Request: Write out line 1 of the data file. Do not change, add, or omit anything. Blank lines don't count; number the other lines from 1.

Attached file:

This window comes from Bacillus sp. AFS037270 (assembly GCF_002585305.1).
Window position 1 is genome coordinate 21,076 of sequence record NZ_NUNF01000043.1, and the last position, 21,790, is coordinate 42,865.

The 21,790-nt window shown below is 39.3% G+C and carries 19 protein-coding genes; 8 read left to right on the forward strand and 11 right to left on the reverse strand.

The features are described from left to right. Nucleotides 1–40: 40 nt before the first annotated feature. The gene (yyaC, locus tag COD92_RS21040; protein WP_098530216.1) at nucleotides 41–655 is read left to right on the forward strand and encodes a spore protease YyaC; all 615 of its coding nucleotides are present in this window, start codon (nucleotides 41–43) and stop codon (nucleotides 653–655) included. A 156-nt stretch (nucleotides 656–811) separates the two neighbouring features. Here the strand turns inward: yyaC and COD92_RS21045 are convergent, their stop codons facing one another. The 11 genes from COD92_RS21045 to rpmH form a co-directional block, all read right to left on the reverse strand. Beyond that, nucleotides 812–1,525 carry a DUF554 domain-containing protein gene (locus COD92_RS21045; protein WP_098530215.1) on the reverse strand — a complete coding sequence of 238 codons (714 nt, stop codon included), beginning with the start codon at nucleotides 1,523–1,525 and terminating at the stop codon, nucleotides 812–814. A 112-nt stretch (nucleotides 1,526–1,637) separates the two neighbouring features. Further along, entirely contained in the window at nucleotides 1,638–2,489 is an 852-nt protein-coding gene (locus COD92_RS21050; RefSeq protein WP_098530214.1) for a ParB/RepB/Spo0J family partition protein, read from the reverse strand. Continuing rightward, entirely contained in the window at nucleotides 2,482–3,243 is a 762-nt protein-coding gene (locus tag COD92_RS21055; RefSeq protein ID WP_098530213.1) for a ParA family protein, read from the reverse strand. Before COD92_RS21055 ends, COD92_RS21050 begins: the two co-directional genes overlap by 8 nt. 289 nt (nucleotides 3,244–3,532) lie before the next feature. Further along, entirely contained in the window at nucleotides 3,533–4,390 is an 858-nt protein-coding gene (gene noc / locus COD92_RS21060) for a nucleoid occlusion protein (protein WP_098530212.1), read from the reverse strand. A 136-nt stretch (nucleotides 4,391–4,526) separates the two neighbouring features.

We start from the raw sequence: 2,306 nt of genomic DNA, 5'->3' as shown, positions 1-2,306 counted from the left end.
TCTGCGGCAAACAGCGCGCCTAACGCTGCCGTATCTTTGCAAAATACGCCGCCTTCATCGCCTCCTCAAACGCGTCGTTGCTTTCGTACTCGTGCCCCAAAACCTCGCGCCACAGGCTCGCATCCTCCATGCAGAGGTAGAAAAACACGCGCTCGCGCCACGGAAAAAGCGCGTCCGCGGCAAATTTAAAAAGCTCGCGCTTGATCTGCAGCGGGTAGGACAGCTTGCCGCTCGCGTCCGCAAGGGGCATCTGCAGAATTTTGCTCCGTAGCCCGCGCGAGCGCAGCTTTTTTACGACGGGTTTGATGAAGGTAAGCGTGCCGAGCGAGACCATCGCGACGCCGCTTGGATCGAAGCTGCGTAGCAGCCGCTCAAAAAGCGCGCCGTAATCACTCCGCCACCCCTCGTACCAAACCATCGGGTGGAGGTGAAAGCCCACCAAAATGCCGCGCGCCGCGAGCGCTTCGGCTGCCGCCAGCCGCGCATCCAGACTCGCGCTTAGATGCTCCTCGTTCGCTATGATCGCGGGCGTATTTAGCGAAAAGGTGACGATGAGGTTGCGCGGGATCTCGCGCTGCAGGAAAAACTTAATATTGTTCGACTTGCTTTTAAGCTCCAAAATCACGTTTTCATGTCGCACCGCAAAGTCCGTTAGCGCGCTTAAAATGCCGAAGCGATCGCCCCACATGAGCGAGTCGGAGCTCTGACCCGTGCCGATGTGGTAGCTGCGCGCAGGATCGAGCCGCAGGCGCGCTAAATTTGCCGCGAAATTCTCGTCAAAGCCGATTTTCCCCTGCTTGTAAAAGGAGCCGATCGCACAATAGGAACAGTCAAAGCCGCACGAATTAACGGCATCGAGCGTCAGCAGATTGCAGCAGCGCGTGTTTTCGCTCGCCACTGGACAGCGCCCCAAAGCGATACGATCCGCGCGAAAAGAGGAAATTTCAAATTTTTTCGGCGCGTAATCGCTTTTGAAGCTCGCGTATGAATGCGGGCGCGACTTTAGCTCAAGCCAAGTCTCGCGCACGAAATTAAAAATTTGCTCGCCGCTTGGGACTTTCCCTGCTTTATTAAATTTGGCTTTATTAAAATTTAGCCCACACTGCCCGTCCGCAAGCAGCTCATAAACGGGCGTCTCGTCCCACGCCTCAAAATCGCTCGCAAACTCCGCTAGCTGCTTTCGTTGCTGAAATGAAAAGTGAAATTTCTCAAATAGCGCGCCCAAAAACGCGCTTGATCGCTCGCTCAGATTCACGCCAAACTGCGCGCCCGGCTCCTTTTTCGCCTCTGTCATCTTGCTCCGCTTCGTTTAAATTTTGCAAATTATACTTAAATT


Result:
This window comes from Bacillus sp. AFS037270 (assembly GCF_002585305.1).